A joint report written by the Nationwide building society and Shelter has recommended a list of initiatives to reform the private rental market ahead of the government’s Renter’s Reform Bill early next year.

Called ‘Time for a change – Making Renting Fair’ it calls for a national landlord register which it claims 80% of tenants support, along with greater regulation of estate agents, an over-arching regulator for the property industry and better funding for councils’ housing enforcement.

It says the government’s contentious ‘Right to Rent’ immigration scheme should be abolished.

More predictably given Shelter’s involvement, the report also calls for Section 21 eviction notices to be abolished, and for tenants to given more power to enforce their rights.

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Unauthorised access

Landlords and their properties are also criticised, including research that shows 9% of tenants have endured un-authorised access their to home by a landlord or letting agent.

These recommendations and criticisms have cross-political report including from Labour shadow housing minister Thangam Debbonaire, centre-right thinktank Bright Blue and a group representing Environmental Health Officers.

hooker

Sean Hooker, Head of Redress at the Property Redress Scheme, who has contributed to the report, says: “While the current Covid crisis is the pressing need, the reform of the rented sector is directly linked to the current situation and the Government have an opportunity to build on the consensus across the political and sector spectrum to make meaningful change.

“But the report does not address court reform directly and I would like to see an emphasis on alternative dispute resolution, in particular mandatory redress for complaints against landlords and stronger pre-action protocols, especially mediation for possession and other end of tenancy disputes.”

Read the report in full.



2 COMMENTS

  1. Once again Shelter’s call for support for tenants fails to offer any balance with support for LLs whose tenants simply refuse to pay. Why can’t we work towards a better PRS which benefits both tenants and LLs? Wwhy does Shelter continually bash LLs without any recognition of the valuable service they offer and an acknowledgment that not all tenants are perfect?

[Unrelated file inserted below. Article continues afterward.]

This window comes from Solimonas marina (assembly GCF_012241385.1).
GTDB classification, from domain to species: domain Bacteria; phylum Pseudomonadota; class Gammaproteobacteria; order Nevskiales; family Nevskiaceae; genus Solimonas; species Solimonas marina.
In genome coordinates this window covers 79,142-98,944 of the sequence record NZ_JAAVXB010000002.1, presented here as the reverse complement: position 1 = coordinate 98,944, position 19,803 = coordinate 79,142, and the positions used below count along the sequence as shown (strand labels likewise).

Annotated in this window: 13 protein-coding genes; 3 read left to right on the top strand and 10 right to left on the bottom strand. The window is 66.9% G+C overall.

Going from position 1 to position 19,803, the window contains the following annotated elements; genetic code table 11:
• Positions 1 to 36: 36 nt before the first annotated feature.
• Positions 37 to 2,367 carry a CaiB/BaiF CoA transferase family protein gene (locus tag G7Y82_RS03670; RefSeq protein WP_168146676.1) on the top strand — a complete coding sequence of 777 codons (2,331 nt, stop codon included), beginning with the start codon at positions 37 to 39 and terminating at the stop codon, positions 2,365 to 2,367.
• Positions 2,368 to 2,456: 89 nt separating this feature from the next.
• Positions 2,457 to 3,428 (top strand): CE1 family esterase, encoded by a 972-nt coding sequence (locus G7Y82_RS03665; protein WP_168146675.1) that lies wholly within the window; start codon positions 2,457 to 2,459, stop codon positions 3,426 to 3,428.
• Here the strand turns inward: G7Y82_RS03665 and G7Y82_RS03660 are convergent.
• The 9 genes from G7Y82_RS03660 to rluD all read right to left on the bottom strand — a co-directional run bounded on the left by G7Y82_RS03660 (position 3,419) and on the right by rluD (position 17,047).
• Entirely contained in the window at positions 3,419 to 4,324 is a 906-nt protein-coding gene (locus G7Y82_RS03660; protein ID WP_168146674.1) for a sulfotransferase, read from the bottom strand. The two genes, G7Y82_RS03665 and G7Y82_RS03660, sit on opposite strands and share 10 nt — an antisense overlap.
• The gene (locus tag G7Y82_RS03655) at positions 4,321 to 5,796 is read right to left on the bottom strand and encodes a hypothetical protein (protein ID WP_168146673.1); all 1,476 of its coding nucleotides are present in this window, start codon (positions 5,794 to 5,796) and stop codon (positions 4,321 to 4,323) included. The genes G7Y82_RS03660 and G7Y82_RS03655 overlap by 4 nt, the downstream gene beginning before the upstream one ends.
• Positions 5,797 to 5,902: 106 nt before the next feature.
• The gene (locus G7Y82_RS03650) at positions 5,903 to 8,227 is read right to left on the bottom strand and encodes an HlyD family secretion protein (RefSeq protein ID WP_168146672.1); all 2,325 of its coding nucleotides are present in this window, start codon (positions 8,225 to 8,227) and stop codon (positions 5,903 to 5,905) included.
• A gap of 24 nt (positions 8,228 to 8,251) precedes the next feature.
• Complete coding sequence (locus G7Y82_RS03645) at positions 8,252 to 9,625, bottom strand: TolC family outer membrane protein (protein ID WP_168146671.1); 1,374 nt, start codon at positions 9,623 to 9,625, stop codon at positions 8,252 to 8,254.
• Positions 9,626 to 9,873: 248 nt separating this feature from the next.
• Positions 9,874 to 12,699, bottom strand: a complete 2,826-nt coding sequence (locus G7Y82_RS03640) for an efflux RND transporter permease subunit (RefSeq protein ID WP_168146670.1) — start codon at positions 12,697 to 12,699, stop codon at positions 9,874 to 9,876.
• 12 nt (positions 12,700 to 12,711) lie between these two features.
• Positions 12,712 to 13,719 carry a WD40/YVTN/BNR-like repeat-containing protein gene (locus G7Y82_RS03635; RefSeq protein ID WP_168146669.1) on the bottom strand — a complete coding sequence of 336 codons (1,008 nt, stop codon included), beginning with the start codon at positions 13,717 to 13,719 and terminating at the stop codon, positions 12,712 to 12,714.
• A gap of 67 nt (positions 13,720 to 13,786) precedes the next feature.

2. I agree with you Tracey, there is far too much focus on the tenant.
    How can we work towards a better PRS if there isn’t a fair balance between landlord & tenants rights? It’s just not viable… there should be more focus on working together & towards a multiagency approach & building broken relationships instead of the ‘two sides’ of For tenants & against landlords and vice versa.
    At the very least, there should be an accredited training course for prospective tenants which is a mandatory course prior to any new tenancy. There are many positives to this. If authorities were to start educating individuals who are on council waiting lists for social housing, most of whom are highly likely to seek accommodation in the PRS by choice or because councils homeless have advised them to/ sourced PRS accommodation as part of their duty to relieve homelessness.
    Why should mandatory training only apply to landlords??

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